Finance Minister Yannis Stournaras heads to Monday’s Eurogroup with the aim of asking for further debt relief for Greece.
“In the context of presenting a new growth model for Greece in the next 10 years … I will talk of the need to look at ways of reducing debt further,» Stournaras told The Guardian newspaper.
“I will remind my colleagues of the decision that was made in November 2012 to begin such talks if Greece gets a primary surplus.”
Having achieved a primary surplus of 1.5 billion euros in 2013, Greece will demand that the Eurogroup lives up to its November 2012 commitment to examine other ways of reducing the country’s giant debt burden of roughly 175 percent of gross domestic product.
It is highly unlikely, though, that Stournaras will get an immediate answer. The matter will probably be referred to the Euro Working Group, with the technical team that advises eurozone finance ministers being asked to come up with proposals on how to reduce Greece’s debt.
“Discussions will begin but there are a number of preconditions to be met, not just the primary surplus,” a high-ranking European Union official told Kathimerini. “That is why the negotiations will take place when the next [troika] review [of the Greek adjustment program] has been completed.”
Sources have told Kathimerini that there is some reluctance within the eurozone to make any firm commitments now because of the proximity to the European Parliament elections on May 25.
The first part of the Greek proposals regarding debt relief consists of stretching the maturity of 192.8 billion euros in loans the country has received from the eurozone to 50 years. The Greek Loan Facility (GLF) loans amount to 52.9 billion euros and have an average maturity of 17 years. The 139.9 billion euros Greece has received from the European Financial Stability Facility (EFSF) have an average maturity of 30 years.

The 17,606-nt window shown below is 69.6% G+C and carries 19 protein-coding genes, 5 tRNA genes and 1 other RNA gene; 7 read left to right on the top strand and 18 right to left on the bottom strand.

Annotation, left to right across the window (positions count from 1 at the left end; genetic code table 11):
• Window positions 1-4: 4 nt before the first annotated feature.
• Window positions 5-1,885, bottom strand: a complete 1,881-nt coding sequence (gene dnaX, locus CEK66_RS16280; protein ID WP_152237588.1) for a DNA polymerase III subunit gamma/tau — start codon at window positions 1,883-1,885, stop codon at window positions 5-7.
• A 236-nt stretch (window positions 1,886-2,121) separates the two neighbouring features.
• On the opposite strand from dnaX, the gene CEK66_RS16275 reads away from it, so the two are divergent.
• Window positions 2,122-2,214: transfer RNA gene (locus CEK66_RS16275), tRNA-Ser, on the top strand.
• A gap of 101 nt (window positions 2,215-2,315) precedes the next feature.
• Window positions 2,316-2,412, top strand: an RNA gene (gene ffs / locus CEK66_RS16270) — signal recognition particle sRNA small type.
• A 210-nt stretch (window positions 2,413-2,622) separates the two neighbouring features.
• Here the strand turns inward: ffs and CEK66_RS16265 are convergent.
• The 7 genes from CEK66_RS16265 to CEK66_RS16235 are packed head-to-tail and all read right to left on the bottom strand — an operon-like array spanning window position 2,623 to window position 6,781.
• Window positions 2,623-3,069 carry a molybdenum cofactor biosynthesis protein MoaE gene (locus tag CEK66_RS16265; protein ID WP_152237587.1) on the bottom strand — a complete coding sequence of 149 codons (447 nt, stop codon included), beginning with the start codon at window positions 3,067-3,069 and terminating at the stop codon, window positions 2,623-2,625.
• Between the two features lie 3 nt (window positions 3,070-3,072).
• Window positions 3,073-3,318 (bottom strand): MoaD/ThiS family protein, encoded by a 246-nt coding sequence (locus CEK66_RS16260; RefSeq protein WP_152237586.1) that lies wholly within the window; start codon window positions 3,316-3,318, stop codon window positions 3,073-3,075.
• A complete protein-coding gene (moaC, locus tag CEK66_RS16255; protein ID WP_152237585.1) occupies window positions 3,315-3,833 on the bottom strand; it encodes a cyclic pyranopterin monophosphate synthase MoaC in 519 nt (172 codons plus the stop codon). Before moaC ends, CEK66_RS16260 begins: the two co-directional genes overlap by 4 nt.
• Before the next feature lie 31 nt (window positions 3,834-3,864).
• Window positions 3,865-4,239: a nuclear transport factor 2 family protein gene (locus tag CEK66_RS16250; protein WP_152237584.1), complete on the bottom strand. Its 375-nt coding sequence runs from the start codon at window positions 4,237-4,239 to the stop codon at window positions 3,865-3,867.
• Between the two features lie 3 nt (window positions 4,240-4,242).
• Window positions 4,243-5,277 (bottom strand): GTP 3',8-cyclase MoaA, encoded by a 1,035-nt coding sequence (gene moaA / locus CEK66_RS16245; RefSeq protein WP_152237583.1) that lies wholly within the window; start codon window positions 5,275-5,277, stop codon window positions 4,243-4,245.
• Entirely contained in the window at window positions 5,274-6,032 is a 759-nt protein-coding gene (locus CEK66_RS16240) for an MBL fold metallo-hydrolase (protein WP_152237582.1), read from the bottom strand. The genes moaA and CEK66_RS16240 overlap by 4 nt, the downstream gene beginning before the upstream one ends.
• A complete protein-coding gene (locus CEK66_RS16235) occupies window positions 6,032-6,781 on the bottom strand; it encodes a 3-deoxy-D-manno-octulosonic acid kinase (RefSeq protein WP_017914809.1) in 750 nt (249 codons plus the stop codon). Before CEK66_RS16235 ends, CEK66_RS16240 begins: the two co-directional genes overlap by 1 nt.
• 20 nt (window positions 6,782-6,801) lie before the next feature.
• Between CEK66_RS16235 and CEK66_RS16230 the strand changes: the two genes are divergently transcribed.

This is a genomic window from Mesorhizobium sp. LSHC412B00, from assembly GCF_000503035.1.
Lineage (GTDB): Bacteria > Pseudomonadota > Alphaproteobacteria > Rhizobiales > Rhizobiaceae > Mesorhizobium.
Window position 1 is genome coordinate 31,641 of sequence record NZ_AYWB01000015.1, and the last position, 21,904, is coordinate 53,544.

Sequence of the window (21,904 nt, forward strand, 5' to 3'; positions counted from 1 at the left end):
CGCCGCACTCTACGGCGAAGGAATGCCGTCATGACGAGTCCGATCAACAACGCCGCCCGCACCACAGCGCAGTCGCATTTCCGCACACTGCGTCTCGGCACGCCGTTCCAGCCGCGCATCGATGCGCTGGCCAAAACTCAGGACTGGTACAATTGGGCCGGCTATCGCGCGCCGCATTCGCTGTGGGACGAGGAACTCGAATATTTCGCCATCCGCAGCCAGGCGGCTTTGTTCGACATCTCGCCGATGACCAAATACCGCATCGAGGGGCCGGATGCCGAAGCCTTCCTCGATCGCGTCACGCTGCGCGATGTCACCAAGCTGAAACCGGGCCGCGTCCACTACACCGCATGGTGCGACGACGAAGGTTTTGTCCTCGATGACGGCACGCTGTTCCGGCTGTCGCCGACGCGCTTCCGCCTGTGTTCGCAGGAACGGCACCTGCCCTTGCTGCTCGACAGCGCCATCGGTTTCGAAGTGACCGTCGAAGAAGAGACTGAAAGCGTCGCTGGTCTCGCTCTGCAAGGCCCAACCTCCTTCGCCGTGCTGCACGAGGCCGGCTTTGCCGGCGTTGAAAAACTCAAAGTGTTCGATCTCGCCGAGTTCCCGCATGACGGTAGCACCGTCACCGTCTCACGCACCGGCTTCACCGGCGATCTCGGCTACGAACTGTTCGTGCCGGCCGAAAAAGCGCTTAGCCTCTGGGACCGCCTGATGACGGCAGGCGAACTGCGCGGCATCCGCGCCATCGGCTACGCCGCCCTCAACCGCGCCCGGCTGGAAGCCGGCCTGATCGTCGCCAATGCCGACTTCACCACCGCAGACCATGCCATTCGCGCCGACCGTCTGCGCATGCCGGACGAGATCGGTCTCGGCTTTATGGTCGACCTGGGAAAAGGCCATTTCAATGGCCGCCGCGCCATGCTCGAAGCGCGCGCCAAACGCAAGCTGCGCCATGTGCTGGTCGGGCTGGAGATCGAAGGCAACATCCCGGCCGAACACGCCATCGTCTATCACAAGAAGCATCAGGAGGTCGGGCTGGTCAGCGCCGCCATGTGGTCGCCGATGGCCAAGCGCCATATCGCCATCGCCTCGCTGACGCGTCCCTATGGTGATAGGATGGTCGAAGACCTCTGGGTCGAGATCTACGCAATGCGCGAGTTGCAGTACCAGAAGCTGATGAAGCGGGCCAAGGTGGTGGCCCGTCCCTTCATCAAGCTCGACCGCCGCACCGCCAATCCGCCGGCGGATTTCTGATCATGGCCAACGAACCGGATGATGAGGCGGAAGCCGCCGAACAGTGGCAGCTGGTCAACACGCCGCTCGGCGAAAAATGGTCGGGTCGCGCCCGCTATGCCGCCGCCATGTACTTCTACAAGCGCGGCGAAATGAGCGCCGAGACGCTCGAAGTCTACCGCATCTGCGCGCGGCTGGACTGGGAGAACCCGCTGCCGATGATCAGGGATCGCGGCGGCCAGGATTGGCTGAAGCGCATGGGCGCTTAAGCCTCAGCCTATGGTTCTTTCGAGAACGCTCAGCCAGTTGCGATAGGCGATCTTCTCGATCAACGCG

An extension could reduce Greece’s debt repayments over the next couple of decades by about 6 billion euros a year.
The second part of the proposal consists of switching to a fixed interest rate on the GLF loans. Currently, Greece is paying a rate of 0.83 percent (Euribor plus 0.50) but as the Euribor rate is expected to rise over the next few years, Athens wants to ensure lower repayments by fixing it at a low rate.
“What we need is to reduce our annual financial needs,» Stournaras told The Guardian. «We don’t want to inflict losses on our partners – we want a mutually beneficial solution.”